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To evaluate the effectiveness of the American Academy of Pediatrics Neonatal Resuscitation Program (NRP) in improving knowledge, skills, and self-efficacy of nurse midwives in low-risk delivery clinics in a developing country.
We used the content specifications of the NRP material applicable to college-educated nurse midwives working in low-risk clinics in Zambia to develop performance and self-efficacy evaluations focused on principles of resuscitation, initial steps, ventilation, and chest compressions. These evaluations were administered to 127 nurse midwives before and after NRP training and 6-months later.
After training, written scores (knowledge evaluation) improved from 57% ± 14% to 80% ± 12% (mean ± SD; P < .0001); performance scores (skills evaluation) improved the most from 43% ± 21% to 88% ± 9% (P < .0001); self-efficacy scores improved from 74% ± 14% to 90% ± 10% (P < .0001). Written and performance scores decreased significantly 6 months after training, but self-efficacy scores remained high.
As conducted, the NRP training improved educational outcomes in college-educated practicing nurse midwives. Pre-training knowledge and skills scores were relatively low despite the advanced formal education and experience of the participants, whereas the self-efficacy scores were high. NRP training has the potential to substantially improve knowledge and skills of neonatal resuscitation.
Birth asphyxia is one of the most frequent causes of early deaths, accounting for approximately 23% of 4 million neonatal deaths worldwide.1 Neonatal resuscitation is a simple, inexpensive, readily available, and cost-effective intervention that can prevent many of the deaths and reduce disabilities in survivors from birth asphyxia.2,3 However, the World Health Organization has concluded that resuscitation is often not initiated or the methods used are inadequate or wrong.4 This is especially true in the developing world, which accounts for 98% of the 4 million neonatal deaths and could benefit dramatically from effective neonatal resuscitation training of birth attendants.
The Neonatal Resuscitation Program (NRP) is the official educational program of the American Academy of Pediatrics and the American Heart Association for educating and training health care providers in the knowledge and skills of neonatal resuscitation. During the decade after the introduction of NRP in 1987, deaths caused by birth asphyxia in the United States decreased by 42%,5,6 although this improvement cannot be ascribed to NRP alone. Although controlled non-randomized studies in China, India, and Africa suggest that training in resuscitation with the NRP or other programs may reduce neonatal mortality caused by birth asphyxia,2,3,7–9 studies do not show a consistent decrease in mortality and a meta-analysis is inconclusive on all-cause neonatal mortality.10 The NRP has been widely adopted for use throughout many highly developed and lesser-developed countries.
The NRP course improved healthcare providers’ knowledge, skills, and attitudes in developed countries10; however, there has been no rigorous evaluation of its educational impact and retention in developing countries. Furthermore, the evaluation of the educational impact of other resuscitation training in developing countries has been limited.11,12 Evaluation of the educational effectiveness of NRP training in low-resource environments is important because the impact may differ on the basis of differences in education, practices, and resources. The purpose of this study was to determine whether NRP training improves knowledge, skills, and self-efficacy of primary healthcare providers in low-risk delivery centers.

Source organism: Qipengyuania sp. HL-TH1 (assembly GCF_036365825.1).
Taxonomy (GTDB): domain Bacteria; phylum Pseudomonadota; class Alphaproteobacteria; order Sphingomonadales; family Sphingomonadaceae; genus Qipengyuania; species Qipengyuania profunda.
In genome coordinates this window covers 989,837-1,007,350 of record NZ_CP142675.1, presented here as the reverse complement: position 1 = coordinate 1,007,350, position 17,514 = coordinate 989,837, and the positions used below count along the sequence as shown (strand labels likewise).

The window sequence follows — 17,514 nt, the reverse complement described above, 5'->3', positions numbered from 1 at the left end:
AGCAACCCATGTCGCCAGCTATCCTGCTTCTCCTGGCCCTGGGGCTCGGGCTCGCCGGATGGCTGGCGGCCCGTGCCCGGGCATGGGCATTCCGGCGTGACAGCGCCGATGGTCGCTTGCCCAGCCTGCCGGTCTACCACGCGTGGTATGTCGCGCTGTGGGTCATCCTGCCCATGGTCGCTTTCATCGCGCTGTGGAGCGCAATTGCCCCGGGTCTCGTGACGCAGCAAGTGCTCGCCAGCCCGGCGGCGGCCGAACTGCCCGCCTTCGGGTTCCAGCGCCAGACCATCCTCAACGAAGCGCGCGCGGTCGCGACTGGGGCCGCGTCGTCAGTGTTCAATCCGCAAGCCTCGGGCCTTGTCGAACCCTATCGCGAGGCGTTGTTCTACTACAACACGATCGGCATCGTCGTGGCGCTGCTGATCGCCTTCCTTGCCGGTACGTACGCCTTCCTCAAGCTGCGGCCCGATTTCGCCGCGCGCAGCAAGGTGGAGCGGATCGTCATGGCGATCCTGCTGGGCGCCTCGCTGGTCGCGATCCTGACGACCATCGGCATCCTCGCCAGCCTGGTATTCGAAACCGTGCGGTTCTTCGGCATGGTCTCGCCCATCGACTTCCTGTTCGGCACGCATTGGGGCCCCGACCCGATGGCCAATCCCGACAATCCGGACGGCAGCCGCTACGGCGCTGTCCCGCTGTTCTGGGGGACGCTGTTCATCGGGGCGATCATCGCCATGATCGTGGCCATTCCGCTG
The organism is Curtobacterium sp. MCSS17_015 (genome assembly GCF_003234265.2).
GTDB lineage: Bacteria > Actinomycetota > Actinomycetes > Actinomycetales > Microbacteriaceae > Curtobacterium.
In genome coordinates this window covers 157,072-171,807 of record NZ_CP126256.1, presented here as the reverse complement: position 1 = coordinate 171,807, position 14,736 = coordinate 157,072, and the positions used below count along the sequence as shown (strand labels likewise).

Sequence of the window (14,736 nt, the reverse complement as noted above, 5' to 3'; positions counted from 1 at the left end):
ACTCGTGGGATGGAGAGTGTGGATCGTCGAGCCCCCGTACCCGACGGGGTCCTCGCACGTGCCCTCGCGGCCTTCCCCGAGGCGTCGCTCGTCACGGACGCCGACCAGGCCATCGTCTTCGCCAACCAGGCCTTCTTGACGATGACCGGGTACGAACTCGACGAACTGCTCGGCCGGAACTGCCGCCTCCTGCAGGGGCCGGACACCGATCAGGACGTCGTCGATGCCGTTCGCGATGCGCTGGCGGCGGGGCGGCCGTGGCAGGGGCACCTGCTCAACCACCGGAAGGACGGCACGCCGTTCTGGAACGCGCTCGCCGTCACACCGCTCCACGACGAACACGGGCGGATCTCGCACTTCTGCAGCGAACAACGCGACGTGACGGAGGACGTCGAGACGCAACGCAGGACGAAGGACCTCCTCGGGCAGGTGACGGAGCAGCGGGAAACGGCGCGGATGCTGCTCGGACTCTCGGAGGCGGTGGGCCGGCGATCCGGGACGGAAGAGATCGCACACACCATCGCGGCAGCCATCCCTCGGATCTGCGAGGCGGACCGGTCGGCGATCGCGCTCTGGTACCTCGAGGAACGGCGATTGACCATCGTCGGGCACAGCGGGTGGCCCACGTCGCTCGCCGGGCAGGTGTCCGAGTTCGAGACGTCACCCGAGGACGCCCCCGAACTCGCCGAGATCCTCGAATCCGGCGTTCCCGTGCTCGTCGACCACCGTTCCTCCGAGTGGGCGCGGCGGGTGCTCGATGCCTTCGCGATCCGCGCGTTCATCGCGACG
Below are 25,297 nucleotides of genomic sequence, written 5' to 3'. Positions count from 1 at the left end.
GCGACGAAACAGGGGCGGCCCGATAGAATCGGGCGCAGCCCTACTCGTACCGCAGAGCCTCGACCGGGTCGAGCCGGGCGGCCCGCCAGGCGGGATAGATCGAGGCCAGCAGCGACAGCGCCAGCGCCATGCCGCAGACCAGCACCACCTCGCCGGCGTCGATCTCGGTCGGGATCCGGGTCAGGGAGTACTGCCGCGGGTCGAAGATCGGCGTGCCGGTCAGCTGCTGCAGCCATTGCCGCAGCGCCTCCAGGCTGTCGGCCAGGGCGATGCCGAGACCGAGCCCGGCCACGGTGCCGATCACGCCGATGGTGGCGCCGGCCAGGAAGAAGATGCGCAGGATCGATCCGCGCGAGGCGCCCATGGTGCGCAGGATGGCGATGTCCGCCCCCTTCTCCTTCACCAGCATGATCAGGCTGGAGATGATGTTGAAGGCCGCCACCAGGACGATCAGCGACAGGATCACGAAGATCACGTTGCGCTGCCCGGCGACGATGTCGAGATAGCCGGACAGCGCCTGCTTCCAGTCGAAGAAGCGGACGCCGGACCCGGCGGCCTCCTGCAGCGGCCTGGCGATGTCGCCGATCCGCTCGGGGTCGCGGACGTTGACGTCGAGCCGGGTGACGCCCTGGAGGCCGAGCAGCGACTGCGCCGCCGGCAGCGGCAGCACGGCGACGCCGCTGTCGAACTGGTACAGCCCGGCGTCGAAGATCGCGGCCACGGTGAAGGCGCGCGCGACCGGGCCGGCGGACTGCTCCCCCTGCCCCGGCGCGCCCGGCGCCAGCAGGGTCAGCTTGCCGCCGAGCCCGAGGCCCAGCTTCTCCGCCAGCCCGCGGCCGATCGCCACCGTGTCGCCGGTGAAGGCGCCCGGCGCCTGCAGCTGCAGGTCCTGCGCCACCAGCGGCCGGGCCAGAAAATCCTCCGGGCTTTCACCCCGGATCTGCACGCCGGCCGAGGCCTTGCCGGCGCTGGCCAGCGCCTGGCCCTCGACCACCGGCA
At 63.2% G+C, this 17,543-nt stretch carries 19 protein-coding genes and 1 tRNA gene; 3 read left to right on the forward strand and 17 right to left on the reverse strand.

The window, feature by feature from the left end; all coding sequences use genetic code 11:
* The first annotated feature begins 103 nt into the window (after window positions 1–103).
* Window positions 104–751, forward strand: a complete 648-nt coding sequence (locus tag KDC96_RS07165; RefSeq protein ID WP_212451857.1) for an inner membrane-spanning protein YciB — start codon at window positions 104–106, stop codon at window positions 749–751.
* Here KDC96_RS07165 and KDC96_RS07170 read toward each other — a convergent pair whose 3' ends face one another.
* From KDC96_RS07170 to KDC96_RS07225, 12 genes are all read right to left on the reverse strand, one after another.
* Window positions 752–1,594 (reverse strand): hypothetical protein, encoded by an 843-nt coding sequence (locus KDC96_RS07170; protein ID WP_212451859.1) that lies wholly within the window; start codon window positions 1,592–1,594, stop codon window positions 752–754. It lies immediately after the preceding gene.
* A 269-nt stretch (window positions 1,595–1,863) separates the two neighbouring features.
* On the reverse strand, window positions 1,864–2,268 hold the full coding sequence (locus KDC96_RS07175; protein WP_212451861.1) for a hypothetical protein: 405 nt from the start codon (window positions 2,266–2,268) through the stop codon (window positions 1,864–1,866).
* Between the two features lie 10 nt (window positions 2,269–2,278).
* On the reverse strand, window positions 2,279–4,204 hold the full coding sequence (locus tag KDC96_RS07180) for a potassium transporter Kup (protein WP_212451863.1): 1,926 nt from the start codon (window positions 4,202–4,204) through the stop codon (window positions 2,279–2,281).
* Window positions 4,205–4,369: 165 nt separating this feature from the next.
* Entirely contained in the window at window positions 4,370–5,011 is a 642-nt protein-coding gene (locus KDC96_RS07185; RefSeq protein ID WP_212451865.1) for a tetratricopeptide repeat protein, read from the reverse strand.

Qualified NRP instructors administered the NRP course to 127 college-educated (4 years) nurse midwives who were employed in 18 primary-level delivery clinics in Lusaka and Ndola, Zambia in 2005. The midwives had been in practice for 16 ± 9 years (range, 3–30 years; median, 14 years). The midwives were trained previously in neonatal resuscitation, but had not been trained with the NRP course. The midwives were encouraged to read the NRP textbook before the training. The course was conducted in English, with group meetings held at a high-delivery service referral hospital (University Hospital of Zambia) in 2 phases with the trainer-of-trainers model. The first phase, led by an experienced NRP regional trainer (W.C.), consisted of a 4-day course for 15 nurse midwives who became trainers. Subsequently, these 15 trainers trained an additional 112 nurse midwives in small groups with the same format.
The standard NRP course content and format used cognitive and psychomotor activities to allow individuals to complete the course through group meetings following the materials and guidelines published in 2000.13–15 Participants not only completed self-directed and self-assessment exercises with textbooks, but also participated in extensive hands-on practice scenarios and actual deliveries with the guidance of trained instructors. Each nurse midwife completed the written, performance, and self-efficacy evaluations before and after the NRP training, and a subgroup repeated the evaluations 6-months after completion of training. The institutional review boards of the University of Alabama at Birmingham, the University of Zambia, and the Research Triangle Institute approved the study.